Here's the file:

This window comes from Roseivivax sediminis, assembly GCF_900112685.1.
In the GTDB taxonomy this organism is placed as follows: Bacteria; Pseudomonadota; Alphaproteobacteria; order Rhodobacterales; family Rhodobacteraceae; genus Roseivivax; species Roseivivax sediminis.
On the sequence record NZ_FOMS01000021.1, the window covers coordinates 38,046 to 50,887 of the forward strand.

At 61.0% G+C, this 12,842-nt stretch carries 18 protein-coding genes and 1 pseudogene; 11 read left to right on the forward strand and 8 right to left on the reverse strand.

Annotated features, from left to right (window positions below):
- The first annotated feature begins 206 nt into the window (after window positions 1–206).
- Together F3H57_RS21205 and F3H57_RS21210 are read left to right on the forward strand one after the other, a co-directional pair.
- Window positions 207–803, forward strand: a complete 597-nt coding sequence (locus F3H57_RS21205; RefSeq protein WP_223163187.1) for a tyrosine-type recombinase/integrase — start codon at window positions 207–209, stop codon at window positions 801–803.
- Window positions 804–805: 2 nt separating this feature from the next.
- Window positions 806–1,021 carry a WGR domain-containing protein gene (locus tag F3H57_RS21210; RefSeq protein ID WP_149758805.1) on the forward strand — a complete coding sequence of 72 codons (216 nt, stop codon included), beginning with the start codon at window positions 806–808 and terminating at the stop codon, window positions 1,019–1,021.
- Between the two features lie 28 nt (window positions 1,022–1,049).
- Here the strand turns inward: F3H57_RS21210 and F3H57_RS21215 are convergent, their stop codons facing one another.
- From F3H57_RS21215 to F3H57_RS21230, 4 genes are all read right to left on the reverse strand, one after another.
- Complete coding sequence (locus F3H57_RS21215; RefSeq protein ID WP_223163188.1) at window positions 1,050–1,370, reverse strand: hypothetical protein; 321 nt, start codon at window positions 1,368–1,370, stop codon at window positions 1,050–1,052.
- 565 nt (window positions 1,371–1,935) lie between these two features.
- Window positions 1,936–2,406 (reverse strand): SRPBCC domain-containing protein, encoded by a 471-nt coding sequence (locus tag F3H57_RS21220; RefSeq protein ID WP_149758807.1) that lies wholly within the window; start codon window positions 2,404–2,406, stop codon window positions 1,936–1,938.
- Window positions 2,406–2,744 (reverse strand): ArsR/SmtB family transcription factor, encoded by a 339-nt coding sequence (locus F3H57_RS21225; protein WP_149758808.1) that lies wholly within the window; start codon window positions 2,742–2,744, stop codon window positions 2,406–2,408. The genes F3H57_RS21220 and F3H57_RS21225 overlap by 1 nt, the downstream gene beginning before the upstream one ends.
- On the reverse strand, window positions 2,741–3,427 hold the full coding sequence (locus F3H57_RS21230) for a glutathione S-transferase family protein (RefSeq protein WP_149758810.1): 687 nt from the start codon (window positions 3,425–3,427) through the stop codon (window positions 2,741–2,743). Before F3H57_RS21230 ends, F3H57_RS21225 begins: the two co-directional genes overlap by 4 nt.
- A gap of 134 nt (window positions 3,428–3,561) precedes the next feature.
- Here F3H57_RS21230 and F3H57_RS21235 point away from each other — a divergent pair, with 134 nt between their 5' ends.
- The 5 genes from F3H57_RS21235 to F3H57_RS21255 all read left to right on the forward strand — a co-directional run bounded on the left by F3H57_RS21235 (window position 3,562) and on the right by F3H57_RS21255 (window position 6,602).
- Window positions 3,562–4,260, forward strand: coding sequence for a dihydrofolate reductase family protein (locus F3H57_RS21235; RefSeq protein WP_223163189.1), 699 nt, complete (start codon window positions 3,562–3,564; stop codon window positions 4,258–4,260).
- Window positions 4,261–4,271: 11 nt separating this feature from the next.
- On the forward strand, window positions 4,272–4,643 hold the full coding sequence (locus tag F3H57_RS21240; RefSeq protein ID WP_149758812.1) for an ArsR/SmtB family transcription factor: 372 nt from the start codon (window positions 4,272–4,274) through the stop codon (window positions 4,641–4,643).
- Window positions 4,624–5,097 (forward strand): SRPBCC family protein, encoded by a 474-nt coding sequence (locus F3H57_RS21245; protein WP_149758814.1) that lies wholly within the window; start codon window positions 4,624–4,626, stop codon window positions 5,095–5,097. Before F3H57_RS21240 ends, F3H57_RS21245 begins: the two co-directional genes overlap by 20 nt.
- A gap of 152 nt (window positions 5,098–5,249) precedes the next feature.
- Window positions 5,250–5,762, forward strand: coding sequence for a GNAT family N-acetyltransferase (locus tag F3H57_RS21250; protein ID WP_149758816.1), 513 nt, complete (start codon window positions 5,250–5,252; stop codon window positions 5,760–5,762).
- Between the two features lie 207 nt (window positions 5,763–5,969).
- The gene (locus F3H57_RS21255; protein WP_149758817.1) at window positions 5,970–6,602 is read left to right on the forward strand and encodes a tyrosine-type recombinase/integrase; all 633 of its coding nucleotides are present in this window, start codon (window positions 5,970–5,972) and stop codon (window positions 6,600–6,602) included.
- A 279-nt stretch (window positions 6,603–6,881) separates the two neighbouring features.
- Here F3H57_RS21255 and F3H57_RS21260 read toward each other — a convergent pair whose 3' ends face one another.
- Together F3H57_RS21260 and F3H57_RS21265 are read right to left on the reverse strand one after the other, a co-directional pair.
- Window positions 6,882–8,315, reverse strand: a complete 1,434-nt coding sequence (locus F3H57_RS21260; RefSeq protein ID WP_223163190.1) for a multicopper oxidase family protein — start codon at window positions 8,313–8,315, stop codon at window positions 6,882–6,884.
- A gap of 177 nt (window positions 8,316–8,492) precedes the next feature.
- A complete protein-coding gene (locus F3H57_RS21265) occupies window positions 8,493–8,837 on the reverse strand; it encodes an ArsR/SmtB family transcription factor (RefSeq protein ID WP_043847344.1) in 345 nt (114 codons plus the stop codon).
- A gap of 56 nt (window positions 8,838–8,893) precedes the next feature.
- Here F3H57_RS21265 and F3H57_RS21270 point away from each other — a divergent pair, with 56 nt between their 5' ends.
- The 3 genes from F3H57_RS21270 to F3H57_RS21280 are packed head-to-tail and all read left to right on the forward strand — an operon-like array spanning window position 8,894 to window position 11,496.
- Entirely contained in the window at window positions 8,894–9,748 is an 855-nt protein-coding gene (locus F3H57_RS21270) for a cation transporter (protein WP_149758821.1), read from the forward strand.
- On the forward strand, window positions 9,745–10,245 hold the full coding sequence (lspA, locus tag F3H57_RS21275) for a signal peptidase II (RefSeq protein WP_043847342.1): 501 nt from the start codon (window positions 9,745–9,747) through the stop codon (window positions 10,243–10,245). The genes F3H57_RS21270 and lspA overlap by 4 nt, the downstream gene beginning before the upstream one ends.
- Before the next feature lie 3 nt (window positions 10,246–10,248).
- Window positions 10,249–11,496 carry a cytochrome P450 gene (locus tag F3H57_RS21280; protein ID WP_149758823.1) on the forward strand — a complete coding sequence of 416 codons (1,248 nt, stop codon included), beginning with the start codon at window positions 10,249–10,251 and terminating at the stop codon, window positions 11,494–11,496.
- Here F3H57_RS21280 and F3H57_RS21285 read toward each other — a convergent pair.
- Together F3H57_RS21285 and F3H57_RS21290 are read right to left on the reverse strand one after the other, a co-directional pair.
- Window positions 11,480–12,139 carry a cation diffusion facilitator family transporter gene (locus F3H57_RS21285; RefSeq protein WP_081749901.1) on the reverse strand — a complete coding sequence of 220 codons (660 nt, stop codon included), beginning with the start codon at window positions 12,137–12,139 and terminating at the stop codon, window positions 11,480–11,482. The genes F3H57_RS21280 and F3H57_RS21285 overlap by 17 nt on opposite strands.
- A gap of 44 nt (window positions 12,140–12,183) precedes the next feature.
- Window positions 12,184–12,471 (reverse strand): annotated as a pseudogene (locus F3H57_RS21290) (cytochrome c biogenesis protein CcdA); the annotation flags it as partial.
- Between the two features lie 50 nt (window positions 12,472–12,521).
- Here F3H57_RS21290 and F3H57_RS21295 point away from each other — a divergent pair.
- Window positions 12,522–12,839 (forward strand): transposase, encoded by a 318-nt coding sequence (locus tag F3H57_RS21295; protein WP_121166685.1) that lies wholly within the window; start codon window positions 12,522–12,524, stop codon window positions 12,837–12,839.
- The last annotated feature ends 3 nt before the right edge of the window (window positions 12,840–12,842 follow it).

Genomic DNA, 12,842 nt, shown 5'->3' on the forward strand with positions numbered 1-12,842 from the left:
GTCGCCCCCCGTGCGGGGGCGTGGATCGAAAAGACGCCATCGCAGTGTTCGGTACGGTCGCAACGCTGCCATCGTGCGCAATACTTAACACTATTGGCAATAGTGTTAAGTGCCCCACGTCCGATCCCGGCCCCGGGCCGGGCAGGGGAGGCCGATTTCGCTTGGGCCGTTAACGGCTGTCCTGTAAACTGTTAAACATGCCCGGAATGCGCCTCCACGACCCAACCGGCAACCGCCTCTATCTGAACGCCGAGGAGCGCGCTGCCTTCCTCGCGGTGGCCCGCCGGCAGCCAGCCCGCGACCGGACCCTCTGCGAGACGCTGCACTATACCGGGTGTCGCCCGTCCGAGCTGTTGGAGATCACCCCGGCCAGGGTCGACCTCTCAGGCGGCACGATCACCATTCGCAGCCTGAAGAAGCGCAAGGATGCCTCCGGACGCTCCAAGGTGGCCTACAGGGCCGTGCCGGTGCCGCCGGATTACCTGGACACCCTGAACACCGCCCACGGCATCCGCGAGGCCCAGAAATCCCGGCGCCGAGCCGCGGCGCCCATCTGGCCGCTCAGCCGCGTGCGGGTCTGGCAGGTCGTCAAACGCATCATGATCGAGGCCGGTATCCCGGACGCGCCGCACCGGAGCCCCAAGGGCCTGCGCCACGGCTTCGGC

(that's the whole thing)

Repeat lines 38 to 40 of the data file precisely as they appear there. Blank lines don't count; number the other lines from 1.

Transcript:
- The 3 genes from F3H57_RS21270 to F3H57_RS21280 are packed head-to-tail and all read left to right on the forward strand — an operon-like array spanning window position 8,894 to window position 11,496.
- Entirely contained in the window at window positions 8,894–9,748 is an 855-nt protein-coding gene (locus F3H57_RS21270) for a cation transporter (protein WP_149758821.1), read from the forward strand.
- On the forward strand, window positions 9,745–10,245 hold the full coding sequence (lspA, locus tag F3H57_RS21275) for a signal peptidase II (RefSeq protein WP_043847342.1): 501 nt from the start codon (window positions 9,745–9,747) through the stop codon (window positions 10,243–10,245). The genes F3H57_RS21270 and lspA overlap by 4 nt, the downstream gene beginning before the upstream one ends.